Had Radiesse injected 3 days ago, nasolabial. Possibly improper injection or product migrated! I can feel a large bulge under nostril from inside mouth. If I press on cheek, I can feel it against my septum! Or could this still be localized swelling? Is removal possible from inside mouth?
Radiesse Migrated to Under my Nose?
Doctor Answers (4)
Radiesse is difficult to remove
More Radiesse can be injected to try to break this up or it can be surgically removed if the product has migrated to an unwanted area.
Radiesse DOES NOT migrate
It was injected there.
See the person who injected you and ask your questions and concerns.
Radiesse as a filler
Some times when the triangle of depression at the upper smile fold is treated, right below the level of the nostril, a significant amount of filler is needed to raise the area and while this is slowly elevating some product pushes its way through the looser planes of tissue to create more of a lumpiness below. In your case it might be product that you feel but as long as it's not visible, it may be providing the support for the filler at the upper smile fold giving you a better aesthetic outcome. You should see your doctor so they can examine you and note your exam for the future to see if this is a recurrent occurrence for you.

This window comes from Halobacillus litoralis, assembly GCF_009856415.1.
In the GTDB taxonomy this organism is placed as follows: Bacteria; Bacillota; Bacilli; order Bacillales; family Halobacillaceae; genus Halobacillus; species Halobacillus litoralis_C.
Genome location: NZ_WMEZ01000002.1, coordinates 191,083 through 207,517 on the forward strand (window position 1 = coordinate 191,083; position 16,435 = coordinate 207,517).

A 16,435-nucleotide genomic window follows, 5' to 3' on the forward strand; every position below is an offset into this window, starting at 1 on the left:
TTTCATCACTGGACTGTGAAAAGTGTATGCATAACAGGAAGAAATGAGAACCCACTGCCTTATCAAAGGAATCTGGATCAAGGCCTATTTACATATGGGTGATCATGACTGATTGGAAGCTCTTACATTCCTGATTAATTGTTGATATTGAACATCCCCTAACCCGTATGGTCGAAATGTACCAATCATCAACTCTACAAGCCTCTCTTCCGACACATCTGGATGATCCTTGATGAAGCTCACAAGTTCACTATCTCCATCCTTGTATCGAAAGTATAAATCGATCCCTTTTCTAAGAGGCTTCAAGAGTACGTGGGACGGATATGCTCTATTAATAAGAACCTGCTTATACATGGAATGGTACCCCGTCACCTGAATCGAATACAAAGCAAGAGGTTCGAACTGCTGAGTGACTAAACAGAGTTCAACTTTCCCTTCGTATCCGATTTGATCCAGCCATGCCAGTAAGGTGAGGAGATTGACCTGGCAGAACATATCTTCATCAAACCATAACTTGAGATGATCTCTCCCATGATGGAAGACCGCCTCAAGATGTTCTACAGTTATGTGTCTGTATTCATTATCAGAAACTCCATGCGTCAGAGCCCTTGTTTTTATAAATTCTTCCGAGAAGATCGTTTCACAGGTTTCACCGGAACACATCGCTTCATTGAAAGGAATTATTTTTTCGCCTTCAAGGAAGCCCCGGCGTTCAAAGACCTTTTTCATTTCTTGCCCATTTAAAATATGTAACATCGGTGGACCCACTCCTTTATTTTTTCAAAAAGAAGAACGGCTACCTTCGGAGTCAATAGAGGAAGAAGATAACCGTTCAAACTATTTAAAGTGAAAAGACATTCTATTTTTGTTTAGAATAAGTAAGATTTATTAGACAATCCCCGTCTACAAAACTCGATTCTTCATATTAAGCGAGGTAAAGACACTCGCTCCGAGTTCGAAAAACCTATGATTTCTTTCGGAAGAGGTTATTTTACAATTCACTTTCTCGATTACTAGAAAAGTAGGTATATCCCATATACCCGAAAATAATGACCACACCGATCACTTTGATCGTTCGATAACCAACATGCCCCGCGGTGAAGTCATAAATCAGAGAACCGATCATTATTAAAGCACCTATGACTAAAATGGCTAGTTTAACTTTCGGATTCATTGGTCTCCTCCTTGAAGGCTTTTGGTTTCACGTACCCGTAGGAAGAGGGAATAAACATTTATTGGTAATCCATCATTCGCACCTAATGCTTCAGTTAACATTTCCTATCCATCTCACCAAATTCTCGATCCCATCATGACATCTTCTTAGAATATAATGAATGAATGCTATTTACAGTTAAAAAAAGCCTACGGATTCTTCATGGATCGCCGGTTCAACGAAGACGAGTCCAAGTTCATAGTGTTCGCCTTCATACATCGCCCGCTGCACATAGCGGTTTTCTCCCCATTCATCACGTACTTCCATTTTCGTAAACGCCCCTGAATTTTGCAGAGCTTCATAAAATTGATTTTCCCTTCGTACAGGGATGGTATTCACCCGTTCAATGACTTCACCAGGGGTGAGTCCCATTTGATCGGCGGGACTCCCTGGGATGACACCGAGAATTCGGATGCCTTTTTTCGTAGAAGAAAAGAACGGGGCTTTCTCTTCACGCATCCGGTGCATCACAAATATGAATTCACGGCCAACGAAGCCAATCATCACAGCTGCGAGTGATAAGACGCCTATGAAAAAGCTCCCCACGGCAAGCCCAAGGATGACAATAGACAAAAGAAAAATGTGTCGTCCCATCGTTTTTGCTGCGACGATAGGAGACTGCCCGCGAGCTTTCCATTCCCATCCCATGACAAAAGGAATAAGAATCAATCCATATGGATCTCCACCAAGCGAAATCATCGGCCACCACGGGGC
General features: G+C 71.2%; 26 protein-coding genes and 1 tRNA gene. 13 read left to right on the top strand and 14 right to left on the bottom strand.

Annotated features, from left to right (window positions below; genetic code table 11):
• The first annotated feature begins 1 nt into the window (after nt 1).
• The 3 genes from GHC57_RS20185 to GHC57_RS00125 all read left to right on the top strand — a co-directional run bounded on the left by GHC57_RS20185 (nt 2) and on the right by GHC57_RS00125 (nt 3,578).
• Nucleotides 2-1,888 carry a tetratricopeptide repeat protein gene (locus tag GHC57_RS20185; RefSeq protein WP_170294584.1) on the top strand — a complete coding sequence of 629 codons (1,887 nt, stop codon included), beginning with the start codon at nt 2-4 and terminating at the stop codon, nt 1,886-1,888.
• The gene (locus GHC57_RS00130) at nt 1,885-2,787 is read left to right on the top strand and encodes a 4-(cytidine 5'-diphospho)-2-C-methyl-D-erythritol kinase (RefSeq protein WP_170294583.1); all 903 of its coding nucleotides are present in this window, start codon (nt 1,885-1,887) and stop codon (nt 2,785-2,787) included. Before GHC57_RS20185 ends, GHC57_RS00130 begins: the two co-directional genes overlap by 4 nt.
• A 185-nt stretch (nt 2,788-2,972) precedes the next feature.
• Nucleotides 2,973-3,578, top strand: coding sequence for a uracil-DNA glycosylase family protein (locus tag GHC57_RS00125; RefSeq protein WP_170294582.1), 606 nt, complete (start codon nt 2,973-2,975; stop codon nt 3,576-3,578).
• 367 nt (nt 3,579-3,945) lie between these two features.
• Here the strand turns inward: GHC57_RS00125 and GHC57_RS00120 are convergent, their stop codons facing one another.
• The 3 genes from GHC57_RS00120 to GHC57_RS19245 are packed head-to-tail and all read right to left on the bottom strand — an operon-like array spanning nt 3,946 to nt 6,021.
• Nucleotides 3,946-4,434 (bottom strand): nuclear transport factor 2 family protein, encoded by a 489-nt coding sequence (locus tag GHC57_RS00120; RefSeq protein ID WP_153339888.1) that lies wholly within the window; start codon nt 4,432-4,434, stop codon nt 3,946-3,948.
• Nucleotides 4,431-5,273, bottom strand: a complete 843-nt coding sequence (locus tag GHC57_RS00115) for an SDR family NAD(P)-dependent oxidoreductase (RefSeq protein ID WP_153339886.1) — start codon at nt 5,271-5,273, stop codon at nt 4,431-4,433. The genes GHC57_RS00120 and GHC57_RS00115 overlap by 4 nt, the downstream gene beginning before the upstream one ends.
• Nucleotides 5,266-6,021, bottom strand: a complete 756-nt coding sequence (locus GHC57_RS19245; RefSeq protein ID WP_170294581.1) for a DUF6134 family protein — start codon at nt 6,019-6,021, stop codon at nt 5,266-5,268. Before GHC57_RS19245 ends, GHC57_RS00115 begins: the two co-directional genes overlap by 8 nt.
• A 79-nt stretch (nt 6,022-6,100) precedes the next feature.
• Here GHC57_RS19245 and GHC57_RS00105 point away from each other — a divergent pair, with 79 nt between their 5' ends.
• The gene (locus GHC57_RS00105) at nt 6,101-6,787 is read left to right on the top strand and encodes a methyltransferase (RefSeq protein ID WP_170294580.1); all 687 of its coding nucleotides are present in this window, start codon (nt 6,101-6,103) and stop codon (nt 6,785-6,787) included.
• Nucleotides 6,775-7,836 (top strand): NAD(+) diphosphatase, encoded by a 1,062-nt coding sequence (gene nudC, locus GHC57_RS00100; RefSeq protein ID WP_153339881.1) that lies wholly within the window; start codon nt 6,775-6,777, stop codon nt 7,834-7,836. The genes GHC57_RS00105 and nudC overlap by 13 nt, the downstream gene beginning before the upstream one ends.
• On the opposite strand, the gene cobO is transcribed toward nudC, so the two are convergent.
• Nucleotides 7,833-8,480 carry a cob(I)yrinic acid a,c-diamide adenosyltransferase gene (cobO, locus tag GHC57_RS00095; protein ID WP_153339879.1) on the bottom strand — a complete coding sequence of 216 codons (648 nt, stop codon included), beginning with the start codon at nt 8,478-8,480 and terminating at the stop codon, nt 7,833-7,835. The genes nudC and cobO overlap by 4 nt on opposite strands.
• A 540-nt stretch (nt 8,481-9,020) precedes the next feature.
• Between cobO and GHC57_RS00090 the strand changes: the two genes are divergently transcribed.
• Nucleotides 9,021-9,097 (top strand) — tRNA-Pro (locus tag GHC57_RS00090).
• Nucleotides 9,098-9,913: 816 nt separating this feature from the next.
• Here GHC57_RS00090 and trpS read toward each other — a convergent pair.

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It is very unusual for Radiesse to migrate. 3 days after injection, you likely have swelling. However, there is no way of knowing about the injection technique that your injector used. If you are concerned, then you should return to the injector's office for an evaluation. However, it usually takes about 1 to 2 weeks for Radiesse to settle and become incorporated into the tissue. During the first 1 to 2 weeks, the product may be palpable under the skin without any visible lumps. Good luck
Web reference: http://www.ShaferPlasticSurgery.com
These answers are for educational purposes and should not be relied upon as a substitute for medical advice you may receive from your physician. If you have a medical emergency, please call 911. These answers do not constitute or initiate a patient/doctor relationship.
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